Young children are just beginning to understand their own feelings; they are not yet able to understand others’ feelings.  By respecting their feelings, we can teach them how to treat others.  This means not shaming or embarrassing them – and not punishing them for being afraid.

The School Years

Your child’s response to school can depend on her unique, inborn temperament.   For example, some of us are very active, while others prefer quiet activities.  Some of us enjoy meeting new people and eating new foods, while others hesitate to try new things.  Some of us are easily distracted, while others can focus on one activity for a long time.

Often, conflict results from a mismatch between the child’s temperament and that of the parent or teacher.  If the child is highly active, but the parent expects him to sit quietly – or if the child is highly distracted, but the teacher expects her to stay focused – conflict can result.  When we understand the reasons for conflict, we can find constructive solutions.

As your child reaches puberty, conflict can increase again.  Hormonal changes can lead to moodiness.  Social development can lead to greater peer influence.  At this stage, parents need to keep their children safe while respecting their growing need for independence.

Adolescence

Your child has been practicing for this stage since birth.  If he has learned how to respect himself and others, resolve conflict non-violently and communicate constructively, he will put those skills to use as he discovers his own identity.  He might suddenly change his hairstyle, friends, interests, beliefs and plans for the future.  He will try on adult roles, experimenting with things that were forbidden when he was younger.  Although he might not say it, he needs you to support him now, providing honest information, clear expectations, and a safe environment.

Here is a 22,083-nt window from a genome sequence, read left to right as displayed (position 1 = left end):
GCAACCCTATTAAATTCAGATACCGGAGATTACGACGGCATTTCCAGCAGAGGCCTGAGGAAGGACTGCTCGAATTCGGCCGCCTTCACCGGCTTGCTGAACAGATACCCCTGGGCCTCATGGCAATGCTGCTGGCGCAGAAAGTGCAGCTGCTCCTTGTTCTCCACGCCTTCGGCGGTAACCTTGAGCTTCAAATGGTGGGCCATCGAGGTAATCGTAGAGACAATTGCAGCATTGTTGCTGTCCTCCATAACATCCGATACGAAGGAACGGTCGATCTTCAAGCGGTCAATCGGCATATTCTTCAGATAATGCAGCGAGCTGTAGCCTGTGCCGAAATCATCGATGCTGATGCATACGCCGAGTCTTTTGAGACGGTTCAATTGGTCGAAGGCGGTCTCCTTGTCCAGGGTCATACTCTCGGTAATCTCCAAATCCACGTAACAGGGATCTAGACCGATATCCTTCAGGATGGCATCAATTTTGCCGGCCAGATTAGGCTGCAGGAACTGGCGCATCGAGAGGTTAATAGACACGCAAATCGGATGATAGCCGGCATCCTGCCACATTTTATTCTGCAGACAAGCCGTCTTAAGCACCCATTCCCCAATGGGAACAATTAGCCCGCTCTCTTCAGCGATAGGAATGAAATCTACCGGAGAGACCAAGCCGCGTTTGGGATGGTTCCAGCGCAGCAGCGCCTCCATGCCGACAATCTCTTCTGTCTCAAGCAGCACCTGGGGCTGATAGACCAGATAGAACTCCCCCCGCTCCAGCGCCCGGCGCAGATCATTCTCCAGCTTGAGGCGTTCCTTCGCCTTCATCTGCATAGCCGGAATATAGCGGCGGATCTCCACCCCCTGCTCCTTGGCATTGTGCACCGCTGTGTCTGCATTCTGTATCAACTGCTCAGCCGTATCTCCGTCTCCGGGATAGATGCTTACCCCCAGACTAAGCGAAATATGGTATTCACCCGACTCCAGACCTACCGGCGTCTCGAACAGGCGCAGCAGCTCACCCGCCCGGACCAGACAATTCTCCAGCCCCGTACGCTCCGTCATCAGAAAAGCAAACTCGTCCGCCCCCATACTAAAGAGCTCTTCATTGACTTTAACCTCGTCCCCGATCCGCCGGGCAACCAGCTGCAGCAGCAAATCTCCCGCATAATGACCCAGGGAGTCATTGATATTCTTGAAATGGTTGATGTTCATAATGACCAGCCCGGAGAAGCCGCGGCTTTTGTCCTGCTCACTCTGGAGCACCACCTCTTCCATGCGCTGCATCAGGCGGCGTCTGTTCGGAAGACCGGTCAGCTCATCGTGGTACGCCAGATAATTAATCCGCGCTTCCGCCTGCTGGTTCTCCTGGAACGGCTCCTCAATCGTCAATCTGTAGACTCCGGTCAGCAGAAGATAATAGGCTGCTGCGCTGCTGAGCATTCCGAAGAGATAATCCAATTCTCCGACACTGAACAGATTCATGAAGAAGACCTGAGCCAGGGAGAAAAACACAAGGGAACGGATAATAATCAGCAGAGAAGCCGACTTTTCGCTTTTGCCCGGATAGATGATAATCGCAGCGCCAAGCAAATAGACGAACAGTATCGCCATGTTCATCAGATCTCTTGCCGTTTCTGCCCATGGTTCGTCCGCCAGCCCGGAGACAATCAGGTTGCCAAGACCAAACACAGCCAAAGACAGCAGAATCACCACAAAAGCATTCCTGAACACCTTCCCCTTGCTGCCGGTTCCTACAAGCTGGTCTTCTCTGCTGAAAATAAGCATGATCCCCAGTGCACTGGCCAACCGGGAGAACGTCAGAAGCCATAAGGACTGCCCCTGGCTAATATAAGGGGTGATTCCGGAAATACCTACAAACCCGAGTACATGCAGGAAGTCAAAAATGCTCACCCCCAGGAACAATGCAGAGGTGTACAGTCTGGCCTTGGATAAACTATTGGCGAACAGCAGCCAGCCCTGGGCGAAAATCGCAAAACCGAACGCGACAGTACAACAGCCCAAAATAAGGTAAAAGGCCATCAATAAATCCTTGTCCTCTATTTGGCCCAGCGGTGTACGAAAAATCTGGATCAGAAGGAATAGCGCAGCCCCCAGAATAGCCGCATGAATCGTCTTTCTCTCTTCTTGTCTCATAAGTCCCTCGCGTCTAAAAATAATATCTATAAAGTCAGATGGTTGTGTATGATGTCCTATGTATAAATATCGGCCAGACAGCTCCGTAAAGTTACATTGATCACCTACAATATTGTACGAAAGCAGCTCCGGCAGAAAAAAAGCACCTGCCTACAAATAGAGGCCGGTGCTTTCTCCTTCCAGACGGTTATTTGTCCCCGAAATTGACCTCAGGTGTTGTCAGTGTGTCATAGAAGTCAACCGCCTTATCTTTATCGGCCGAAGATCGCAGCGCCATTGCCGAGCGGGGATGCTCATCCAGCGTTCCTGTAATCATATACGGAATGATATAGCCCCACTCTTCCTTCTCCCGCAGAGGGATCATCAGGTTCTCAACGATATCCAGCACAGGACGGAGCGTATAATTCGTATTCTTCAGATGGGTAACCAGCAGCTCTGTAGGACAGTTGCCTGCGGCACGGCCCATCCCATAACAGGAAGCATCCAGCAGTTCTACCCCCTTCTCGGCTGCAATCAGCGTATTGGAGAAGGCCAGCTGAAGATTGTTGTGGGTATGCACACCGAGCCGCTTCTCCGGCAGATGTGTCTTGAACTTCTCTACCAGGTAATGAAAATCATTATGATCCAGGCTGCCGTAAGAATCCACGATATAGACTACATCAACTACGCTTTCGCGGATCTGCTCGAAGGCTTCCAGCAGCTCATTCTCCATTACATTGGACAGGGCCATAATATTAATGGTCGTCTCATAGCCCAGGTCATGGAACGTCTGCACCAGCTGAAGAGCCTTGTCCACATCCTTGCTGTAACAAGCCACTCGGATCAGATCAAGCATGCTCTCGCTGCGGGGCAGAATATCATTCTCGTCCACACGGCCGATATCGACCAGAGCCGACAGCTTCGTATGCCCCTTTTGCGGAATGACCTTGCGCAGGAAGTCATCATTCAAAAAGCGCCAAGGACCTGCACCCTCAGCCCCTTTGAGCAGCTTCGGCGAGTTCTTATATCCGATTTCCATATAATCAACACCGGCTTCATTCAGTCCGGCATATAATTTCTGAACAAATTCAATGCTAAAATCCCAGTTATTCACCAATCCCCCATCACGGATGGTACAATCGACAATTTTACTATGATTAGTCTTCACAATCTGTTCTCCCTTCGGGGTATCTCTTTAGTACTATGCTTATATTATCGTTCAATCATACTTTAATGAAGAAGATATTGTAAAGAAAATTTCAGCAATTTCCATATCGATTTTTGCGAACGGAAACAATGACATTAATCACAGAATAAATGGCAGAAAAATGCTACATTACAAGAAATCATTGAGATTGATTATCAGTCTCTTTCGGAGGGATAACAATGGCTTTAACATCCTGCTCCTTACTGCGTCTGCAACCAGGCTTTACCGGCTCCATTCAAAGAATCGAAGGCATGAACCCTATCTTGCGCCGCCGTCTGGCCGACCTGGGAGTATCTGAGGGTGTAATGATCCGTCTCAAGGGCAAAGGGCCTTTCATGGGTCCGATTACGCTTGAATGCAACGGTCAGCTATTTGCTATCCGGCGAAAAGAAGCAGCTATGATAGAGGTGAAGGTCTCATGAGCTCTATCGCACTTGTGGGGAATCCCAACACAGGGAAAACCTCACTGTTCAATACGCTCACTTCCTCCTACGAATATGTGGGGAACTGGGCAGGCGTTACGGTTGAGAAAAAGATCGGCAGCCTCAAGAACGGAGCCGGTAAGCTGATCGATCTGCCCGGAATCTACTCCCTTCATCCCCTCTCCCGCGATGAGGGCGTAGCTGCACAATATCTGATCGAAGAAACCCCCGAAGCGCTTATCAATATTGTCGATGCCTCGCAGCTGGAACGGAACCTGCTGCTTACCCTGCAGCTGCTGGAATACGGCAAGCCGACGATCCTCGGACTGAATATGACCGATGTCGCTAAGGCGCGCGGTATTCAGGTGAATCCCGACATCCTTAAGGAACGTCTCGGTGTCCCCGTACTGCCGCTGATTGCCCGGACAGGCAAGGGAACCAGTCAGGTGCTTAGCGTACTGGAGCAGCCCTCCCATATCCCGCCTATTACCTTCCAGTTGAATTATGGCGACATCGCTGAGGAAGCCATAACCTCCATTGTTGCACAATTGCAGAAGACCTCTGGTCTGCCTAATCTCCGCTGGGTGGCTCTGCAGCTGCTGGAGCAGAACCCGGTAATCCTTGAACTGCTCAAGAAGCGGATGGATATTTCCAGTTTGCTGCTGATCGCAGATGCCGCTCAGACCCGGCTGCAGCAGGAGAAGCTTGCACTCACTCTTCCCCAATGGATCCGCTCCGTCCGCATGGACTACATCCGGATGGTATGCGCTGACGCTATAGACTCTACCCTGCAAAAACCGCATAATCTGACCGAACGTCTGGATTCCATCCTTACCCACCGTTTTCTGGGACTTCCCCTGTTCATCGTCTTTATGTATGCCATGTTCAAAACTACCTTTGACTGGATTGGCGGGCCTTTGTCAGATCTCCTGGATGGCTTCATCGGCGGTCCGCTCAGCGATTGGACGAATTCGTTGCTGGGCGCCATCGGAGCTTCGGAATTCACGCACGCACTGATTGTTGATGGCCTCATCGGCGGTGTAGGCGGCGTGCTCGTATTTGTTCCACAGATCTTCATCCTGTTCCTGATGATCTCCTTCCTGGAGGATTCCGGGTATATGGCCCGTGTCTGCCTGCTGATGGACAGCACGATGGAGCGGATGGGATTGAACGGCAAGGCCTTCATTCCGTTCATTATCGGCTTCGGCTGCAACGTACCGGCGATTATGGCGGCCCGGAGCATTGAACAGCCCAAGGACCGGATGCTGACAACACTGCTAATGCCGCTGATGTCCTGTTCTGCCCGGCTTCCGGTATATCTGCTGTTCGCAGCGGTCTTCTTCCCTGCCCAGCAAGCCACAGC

The most important things that parents can do in this stage are:  strengthening the parent-child connection by providing a warm, loving, stable home; monitoring the child’s activities in a way that respects her privacy; and nurturing the child’s independence by encouraging her to make decisions and negotiating solutions to disagreements.

The manual can be downloaded for free from this site.

Next week:  Problem-solving in specific situations

 

 

About Joan Durrant

Joan E. Durrant, Ph.D. is a Child-Clinical Psychologist and Professor of Family Social Sciences at the University of Manitoba in Winnipeg, Canada.  She conducts research on the factors that lead parents to strike their children, as well as on the impact of laws that prohibit physical punishment.  She was the principal researcher and co-author of the Canadian Joint Statement on Physical Punishment of Children and Youth; a member of the Research Advisory Committee of the United Nations Secretary-General’s Study on Violence against Children; and a co-editor of Eliminating Corporal Punishment: The Way Forward to Constructive Discipline (UNESCO).  She has written parenting materials for the Canadian government, and has given speeches and workshops in many countries on the topics of physical punishment and positive parenting.